The Ara Pacis is one of the greatest of all artistic works of the Ancients. It was built to celebrate the consolidation of Rome’s power under Augustus, on the occasion of his victories north of the Alps between 16 and 13 BC.
The work – built alongside the Via Flaminia and bordering on the Campus Martius, or Field of Mars, to the north – was inaugurated in 9 BC. However, it was soon forgotten, and for some time lay buried and hidden away, given the characteristics of the terrain and the frequent flooding of the Tiber.
In 1937-1938, the Altar of Peace was at last unearthed, on the occasion of the two thousandth anniversary of the birth of Augustus, thanks to the efforts of the archaeologist Giuseppe Moretti.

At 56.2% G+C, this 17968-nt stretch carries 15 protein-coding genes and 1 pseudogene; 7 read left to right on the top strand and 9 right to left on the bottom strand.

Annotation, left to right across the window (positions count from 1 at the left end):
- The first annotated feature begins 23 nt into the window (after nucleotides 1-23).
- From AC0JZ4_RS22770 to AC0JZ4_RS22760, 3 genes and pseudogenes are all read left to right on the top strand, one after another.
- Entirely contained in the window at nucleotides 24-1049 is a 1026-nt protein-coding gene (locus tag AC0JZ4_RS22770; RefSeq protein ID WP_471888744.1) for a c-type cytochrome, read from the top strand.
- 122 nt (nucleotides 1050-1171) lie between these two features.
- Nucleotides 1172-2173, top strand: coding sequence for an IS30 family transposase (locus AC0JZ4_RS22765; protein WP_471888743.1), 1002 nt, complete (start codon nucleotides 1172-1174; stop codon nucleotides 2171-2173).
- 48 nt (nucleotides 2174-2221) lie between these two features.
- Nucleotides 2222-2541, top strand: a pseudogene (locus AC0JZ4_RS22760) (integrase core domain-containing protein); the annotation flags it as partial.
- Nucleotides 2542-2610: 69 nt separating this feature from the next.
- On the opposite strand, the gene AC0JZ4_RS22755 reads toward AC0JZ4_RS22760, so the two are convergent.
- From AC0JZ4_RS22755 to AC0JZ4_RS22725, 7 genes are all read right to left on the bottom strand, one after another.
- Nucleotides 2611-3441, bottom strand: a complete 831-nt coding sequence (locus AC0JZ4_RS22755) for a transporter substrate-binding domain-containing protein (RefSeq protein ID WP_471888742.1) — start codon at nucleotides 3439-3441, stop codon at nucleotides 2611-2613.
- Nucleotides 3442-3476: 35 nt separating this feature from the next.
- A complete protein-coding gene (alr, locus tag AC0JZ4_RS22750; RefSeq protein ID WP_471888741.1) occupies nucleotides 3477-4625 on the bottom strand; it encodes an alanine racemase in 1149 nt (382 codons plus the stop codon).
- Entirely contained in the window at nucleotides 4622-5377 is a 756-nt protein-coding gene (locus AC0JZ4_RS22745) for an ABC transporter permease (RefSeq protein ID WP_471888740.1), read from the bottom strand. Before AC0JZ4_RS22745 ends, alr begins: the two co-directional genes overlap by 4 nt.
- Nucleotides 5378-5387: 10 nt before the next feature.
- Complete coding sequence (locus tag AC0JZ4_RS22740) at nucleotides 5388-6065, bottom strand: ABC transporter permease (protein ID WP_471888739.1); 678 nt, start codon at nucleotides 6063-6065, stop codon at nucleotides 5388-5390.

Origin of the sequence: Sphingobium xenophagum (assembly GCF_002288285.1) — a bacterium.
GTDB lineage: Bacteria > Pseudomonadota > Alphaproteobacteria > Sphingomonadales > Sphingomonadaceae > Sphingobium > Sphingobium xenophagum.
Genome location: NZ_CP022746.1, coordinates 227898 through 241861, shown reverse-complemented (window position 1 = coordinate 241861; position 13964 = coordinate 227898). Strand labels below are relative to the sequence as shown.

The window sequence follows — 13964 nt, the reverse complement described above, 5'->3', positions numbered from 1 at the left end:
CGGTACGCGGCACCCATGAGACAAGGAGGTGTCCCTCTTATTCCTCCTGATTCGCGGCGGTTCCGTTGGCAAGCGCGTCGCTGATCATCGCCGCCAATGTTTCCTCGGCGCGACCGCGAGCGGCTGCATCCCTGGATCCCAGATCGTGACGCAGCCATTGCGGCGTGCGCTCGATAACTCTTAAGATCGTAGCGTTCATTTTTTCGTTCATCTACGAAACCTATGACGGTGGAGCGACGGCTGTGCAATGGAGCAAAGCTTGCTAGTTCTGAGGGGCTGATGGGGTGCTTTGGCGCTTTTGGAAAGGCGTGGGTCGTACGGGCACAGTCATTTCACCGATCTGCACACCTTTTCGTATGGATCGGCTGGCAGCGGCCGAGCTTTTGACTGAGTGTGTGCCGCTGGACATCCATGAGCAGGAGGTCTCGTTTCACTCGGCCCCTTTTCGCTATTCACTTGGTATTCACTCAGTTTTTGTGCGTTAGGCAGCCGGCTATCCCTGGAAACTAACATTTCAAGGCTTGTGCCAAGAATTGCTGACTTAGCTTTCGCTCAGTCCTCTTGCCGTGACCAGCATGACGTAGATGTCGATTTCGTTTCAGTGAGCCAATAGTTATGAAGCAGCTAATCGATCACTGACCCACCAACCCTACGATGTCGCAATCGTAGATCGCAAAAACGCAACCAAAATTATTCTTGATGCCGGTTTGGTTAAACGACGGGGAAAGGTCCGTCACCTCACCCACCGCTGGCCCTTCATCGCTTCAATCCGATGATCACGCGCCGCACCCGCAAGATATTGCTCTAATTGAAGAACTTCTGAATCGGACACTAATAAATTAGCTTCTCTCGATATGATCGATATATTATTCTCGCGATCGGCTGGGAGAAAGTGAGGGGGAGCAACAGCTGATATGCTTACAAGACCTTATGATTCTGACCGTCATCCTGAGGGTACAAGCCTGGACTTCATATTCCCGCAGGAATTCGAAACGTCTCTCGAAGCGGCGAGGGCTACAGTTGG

Having been restored and relocated on the Lungotevere avenue, bordering the Tiber, the Ara Pacis was then threatened for many years as a result of the failings of its container which could not shield it from the traffic, the smog and the deposits that formed on its marble and plaster works.
The new museum complex, entirely redesigned by Richard Meier, was therefore intended as a structure capable of conserving this monument and providing both environmental and anti-seismic safeguards, while also creating a museum area which perfectly harmonises and combines the style of the Ancients and work with contemporary appeal.